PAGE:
Heed the warning about headspace. You'll need a lot of room in your fermenter as it develops a substantial krauzen (foam) during the first few days of fermentation. A blow-off tube is recommended as well. See our Fermenters guide for tips on this and what we do.

Jamil Zainasheff gives some good advice on fermentation temperature from his Brewing Classic Styles book which we follow: Ferment at 62F. It's just below the recommended 64-75F range but it works great and produces a really clean tasting beer with a nice balance of banana / clove flavours.

Some brewers prefer to underpitch the yeast and / or under-aerate to push ester production but it's not a practice we like to use with any of our beers as it can lead to slow starts, and stalls / incomplete fermentation. Our preference is to pitch a properly sized starter of healthy yeast and control the flavour through fermentation temperature and mash schedule / pH. It also helps that we tend to not like our Weizens to be "flavour bombs". In fact, our preference is to keep most of the yeast derived esters somewhat restrained in order to produce a thirst quenching beer. That said, feel free to experiment! Mash schedule, mash pH, water profile, choice of yeast, yeast pitch rate, aeration/oxygenation level, and fermentation temperature can all be played with to change the flavour outcome. If you prefer a more flavourful Weizen try lowering the pitch rate and/or level of oxygen. If you prefer more banana and less clove, skip the ferulic acid rest and ferment at a warmer 68F (wort temperature).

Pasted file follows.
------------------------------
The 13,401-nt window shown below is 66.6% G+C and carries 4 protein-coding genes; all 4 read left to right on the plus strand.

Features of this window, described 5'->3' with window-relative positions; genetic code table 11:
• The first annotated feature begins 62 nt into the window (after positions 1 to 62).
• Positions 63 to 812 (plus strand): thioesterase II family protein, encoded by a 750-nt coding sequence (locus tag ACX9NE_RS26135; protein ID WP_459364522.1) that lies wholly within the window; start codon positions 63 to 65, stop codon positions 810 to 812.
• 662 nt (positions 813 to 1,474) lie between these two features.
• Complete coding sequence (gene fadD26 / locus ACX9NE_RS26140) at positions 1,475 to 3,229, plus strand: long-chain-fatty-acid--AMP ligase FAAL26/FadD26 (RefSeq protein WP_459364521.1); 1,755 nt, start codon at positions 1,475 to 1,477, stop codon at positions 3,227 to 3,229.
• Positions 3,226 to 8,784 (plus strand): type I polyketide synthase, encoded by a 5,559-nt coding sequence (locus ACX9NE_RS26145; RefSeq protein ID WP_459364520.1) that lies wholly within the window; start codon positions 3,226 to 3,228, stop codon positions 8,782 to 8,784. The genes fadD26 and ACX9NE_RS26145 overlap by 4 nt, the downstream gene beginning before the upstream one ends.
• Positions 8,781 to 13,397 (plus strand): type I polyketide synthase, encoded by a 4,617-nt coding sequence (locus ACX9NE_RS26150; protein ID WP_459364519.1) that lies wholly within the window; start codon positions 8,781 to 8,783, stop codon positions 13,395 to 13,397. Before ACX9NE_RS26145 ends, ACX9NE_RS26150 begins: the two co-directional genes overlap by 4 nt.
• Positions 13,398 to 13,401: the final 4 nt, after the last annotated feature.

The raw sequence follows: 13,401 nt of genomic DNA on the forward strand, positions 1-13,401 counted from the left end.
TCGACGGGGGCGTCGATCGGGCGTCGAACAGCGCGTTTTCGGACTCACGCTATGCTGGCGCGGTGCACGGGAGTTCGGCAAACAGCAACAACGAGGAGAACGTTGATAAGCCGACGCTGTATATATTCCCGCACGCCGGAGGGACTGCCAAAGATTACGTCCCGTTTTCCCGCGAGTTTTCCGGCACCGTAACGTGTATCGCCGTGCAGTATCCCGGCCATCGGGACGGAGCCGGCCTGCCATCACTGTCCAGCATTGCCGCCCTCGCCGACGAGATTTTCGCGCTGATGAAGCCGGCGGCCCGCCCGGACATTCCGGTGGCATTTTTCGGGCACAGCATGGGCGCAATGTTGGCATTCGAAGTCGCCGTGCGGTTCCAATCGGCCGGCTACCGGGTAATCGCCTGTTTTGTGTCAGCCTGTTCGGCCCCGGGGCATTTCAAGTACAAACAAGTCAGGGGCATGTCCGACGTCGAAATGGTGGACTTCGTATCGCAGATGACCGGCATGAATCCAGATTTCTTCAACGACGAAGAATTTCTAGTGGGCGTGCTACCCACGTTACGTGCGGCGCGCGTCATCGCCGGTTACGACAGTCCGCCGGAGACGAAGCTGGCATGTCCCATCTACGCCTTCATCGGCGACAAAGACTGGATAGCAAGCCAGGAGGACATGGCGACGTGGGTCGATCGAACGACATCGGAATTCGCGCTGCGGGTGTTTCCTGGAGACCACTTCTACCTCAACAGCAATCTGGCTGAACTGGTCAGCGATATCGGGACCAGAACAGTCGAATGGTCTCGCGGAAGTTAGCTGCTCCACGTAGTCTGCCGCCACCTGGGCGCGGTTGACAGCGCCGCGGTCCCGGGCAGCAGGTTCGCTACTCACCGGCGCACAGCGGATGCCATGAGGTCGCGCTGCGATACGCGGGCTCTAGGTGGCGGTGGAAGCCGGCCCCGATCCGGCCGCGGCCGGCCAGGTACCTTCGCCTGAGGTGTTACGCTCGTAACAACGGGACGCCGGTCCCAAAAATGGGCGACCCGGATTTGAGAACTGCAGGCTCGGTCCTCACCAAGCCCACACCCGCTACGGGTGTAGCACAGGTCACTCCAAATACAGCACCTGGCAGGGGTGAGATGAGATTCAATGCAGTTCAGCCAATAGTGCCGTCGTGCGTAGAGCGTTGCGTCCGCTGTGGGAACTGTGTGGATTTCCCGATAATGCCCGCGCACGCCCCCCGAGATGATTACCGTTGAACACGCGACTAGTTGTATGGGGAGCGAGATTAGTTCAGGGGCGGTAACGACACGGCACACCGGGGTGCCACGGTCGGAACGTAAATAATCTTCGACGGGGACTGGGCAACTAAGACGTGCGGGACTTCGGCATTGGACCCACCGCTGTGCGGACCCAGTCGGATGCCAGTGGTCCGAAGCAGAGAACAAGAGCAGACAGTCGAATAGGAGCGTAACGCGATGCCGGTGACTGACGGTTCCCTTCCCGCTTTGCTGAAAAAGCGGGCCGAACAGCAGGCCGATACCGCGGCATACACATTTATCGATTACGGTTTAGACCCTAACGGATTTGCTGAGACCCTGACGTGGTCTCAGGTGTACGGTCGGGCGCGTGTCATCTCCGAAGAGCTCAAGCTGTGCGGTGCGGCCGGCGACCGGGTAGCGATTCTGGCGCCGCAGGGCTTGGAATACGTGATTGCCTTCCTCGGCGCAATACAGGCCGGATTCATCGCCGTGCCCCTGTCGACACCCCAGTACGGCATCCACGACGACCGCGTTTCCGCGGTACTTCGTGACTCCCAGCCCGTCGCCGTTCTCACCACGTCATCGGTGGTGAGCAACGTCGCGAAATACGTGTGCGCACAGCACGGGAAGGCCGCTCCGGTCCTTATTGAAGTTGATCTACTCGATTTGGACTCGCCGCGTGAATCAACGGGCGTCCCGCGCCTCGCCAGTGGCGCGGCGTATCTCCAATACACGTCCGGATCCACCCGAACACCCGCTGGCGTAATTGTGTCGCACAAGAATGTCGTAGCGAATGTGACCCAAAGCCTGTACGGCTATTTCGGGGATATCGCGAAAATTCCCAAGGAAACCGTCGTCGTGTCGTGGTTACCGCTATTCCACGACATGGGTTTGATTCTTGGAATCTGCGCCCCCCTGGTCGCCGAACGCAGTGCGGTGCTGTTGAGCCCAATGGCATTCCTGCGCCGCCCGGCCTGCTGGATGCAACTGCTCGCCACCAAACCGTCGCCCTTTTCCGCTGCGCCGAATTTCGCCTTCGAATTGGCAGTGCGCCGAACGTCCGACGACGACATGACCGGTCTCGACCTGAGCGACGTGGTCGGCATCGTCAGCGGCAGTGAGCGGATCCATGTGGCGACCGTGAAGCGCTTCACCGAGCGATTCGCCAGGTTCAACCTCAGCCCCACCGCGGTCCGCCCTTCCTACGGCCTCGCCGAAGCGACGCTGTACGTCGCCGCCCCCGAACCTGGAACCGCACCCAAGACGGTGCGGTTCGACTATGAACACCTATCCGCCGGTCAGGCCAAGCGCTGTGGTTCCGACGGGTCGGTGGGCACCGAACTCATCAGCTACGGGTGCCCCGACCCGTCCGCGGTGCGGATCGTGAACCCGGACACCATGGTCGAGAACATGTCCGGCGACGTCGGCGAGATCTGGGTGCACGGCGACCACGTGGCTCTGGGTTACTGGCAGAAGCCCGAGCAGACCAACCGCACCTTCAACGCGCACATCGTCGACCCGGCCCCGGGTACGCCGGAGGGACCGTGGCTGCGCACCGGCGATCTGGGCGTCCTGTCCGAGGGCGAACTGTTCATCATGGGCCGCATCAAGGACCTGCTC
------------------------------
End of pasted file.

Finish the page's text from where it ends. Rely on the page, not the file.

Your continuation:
Brew up a batch and let us know how you like it!


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Weizen / Weissbier

Size: 12 US gallons (post-boil @ 68F)
Mash Efficiency: 95%
Attenuation: 76%
Calories: 167 kcal per 12 fl oz
Original Gravity:
1.050 (style range: 1.044 - 1.052)
Final Gravity: 1.012 (style range: 1.010 - 1.014)
Colour: 3.1 SRM (style range: 2 - 8)
Alcohol: 5% ABV (style range: 4.4% - 5.6%)
Bitterness: 13 IBU (style range: 8 - 15)

9.2 lb German pilsner malt (1.5-2.4L) (50%) 
9.2 lb Pale (or white) wheat malt (1.5-2.4L) (50%)
1 lb Rice hulls*

2 oz German Hallertau hops (4.2%) - added during boil, boiled 60 min [13 IBU]